Changes in regulation, developments in new technology and rising diesel costs are prompting haulage operators to seriously consider non-diesel alternatives. A number of factors mean that LNG (Liquefied Natural Gas) is increasingly proving to be a good and viable option, not just in terms of lowering environmental impact but also improving performance and cutting costs.

Transport companies are waking up to the potential of LNG. In Europe alone, the number of LNG trucks climbed to around 6,000 in 2019 – up from only 170 two years ago. That’s a pretty promising start and there’s a lot of potential for natural gas to keep growing.

First of all, new engine technology has raised the performance of LNG vehicles. The Volvo FH LNG introduced in 2017, for example, offers the same performance and operating range as diesel. It comes with a 420 or 460 horsepower engine that delivers performance and productivity on par with a regular Volvo FH with the same power rating.

Secondly, lower costs. In the past, LNG costs were kept high due to the high cost of building expensive facilities. But now, an oversupply of LNG globally, alongside LNG-friendly policies has driven down LNG prices to historic lows across Europe. Both the International Energy Agency and the European Commission have stated that they expect the price pressure to continue in the coming years. Many customers report a sharp drop in fuel costs after the switch.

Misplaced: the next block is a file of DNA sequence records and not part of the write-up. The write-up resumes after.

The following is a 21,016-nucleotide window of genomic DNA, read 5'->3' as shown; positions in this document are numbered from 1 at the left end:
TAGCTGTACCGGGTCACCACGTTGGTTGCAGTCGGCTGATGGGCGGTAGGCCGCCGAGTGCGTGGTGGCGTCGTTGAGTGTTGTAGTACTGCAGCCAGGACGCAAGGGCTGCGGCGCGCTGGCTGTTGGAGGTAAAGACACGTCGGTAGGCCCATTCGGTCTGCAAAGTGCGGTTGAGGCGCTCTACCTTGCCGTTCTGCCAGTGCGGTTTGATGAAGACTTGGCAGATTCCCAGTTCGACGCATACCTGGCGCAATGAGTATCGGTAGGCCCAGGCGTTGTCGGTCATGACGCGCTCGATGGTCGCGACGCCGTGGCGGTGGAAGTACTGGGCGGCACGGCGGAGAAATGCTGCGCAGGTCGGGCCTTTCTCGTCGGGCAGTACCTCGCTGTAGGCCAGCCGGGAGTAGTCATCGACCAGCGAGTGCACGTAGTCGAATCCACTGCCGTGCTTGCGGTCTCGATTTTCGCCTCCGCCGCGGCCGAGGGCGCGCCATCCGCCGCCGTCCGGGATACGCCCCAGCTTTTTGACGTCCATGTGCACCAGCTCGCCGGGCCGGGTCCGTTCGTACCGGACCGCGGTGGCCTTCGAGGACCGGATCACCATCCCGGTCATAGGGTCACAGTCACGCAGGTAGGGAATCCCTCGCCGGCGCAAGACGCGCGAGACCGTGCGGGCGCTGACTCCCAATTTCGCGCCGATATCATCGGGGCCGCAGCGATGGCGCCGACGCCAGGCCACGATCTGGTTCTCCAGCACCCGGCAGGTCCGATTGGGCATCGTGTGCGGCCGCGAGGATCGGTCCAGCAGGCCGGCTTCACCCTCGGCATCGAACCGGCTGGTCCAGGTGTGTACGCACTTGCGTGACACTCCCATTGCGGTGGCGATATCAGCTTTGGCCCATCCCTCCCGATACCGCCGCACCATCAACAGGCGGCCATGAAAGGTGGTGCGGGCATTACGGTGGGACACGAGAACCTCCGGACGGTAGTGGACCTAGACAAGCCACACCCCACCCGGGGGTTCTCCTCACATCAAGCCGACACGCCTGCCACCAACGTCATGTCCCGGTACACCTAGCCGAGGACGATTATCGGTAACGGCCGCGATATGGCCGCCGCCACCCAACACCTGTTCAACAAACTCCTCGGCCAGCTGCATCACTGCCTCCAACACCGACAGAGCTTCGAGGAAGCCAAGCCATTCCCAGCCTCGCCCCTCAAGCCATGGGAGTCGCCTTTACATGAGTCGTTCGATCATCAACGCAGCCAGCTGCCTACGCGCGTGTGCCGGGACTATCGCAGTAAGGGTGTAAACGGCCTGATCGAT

The EU, national and local governments are supporting LNG transport as a path to lower CO2 emissions and better energy security. This has helped improve fuelling infrastructure – another key factor for the growth of LNG vehicles. There’s an ambition to expand the number of LNG stations tenfold, from about 200 currently to 2,000 across Europe.

Then there is the environmental footprint. While electric trucks are more suitable for urban and regional fleets, LNG is already a true substitute for diesel in regional and long-haul. The Volvo FH LNG, for example, emits 20% less CO2 than a regular Volvo FH. When fuelled with bio-LNG, CO2 emissions can be reduced by 100%.

While still less prevalent than LNG and costly to produce, bio-LNG is proving to be an increasingly interesting solution given its many advantages which include lower CO2 and NOx as well as significantly less PM (Particulate Matter) emission. Then there is also the fact that the raw material for bio-LNG, waste or agricultural biomass, is plentiful and can be produced locally saving transport costs and carbon emissions.

It’s perhaps little wonder that more and more transport operators are looking at LNG as an alternative.